Across the 13 looks of the collection, ring-shaped details protrude from otherwise minimal silhouettes encircling shirt sleeves, trouser legs and even an entire dress.
The details are composed of material stretched across poles, much like the design of a pop-up tent.
Following on from this, the vibrantly coloured, voluminous pieces can also be collapsed into a flat plane and stored in a designated bag when they are not in use.
Beyond their obvious appeal as structural and yet easily compactable and portable units, the designer said her fascination with tents stems from a sense of social alienation, which she has experienced since she was a child.
She said this led her to try and distill the sense of belonging, for which she was yearning, into a wearable home that she can carry around wherever she goes to shield her from the outside world.
"When I was in London, I saw homeless people sleeping in their pop-up tents and carrying them as portable homes," said the designer, who graduated from Central Saint Martins in 2018.
"I thought that was the lifestyle I had dreamed of, as I somehow felt that I never really belonged to a certain group since childhood. Based on these ideas, I started to create garments as portable homes, like 'refuge-wear' from my reality."
To create a skeleton that is flexible but still holds its shape, she covered pieces of steel wire with PVC tubes before feeding them into designated fabric tunnels that are integrated into each piece.
Instead of determining the path of the wire in advance via sewing patterns, the designer took a more fluid, iterative approach.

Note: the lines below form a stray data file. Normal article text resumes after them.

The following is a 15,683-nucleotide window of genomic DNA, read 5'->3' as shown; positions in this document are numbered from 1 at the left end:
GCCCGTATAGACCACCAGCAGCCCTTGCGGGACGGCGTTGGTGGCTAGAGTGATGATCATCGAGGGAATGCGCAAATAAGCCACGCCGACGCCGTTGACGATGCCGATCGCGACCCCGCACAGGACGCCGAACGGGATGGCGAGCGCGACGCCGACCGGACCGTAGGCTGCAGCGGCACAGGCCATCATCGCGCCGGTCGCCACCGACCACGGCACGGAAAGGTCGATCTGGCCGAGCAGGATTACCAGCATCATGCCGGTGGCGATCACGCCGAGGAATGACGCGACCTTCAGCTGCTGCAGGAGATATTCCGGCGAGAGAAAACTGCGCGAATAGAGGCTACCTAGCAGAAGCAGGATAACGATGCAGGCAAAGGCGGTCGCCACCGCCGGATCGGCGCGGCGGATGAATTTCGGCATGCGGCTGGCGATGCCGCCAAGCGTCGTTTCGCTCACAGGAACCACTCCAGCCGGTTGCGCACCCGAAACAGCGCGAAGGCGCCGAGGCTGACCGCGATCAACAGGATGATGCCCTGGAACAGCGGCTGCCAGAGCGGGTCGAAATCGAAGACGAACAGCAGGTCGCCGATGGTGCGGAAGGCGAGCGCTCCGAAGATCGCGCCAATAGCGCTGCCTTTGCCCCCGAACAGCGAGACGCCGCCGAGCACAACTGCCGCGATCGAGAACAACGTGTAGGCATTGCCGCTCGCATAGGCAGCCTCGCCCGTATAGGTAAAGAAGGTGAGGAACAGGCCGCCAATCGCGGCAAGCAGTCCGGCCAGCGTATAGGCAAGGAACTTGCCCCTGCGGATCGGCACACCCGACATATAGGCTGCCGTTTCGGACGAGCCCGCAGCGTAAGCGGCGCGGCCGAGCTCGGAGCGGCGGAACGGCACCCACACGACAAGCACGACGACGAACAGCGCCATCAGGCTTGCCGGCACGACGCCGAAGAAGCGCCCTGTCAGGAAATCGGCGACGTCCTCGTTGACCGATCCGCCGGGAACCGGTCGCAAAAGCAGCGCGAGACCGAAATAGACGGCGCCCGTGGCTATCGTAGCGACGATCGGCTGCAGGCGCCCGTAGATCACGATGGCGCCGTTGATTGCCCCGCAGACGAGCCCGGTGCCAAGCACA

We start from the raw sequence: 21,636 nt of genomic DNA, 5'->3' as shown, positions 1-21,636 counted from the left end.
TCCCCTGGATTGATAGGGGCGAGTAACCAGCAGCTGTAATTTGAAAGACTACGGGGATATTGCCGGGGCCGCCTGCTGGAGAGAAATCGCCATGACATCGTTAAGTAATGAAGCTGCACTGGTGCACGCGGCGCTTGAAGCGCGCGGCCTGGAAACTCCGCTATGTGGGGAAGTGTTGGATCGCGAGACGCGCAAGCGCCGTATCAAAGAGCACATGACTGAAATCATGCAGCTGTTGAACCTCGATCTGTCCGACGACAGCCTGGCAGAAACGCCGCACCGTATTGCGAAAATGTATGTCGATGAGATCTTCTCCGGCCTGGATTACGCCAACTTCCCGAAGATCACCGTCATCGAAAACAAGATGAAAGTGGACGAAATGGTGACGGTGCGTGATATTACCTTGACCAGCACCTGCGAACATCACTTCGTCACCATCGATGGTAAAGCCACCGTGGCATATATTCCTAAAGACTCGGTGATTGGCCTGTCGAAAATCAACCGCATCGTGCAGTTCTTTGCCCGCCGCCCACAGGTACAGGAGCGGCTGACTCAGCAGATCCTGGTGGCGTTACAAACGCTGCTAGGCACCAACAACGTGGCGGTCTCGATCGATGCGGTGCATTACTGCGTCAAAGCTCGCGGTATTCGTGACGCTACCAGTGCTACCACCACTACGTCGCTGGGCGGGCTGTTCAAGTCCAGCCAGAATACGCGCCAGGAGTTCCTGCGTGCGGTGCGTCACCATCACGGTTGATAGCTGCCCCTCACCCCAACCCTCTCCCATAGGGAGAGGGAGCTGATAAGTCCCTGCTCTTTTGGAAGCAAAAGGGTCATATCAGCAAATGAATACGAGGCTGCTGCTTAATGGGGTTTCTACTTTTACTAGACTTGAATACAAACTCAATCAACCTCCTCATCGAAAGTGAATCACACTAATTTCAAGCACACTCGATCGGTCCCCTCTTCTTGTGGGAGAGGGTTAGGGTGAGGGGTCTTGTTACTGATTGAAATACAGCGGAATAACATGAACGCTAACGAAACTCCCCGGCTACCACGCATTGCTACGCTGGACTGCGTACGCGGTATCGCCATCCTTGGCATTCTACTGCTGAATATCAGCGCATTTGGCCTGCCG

"I normally just drape onto the body and build up the shape with pattern paper or cardboard, this makes it much more interesting and can create unexpected outcomes, especially once the wire is inserted," she told Dezeen.
"I would say it's more like an engineering method, putting the pieces together, rather than just pattern cutting."
Under the umbrella of her self-titled fashion label Sun Woo, the designer creates "artwear" that can be worn every day but still "experienced and consumed as a work of art".
The In Between collection is available via APOC store, an online retailer that hopes to give up-and-coming designers a platform to sell their work on their own terms, circumventing the creative and commercial restrictions and high barriers to entry often associated with traditional retail models.
Other young designers that have been able to make their work available to a mass audience via the platform include Harikrishnan, whose blow-up latex trousers went viral earlier this year, as well as Ying Chang and her collection of paper furniture.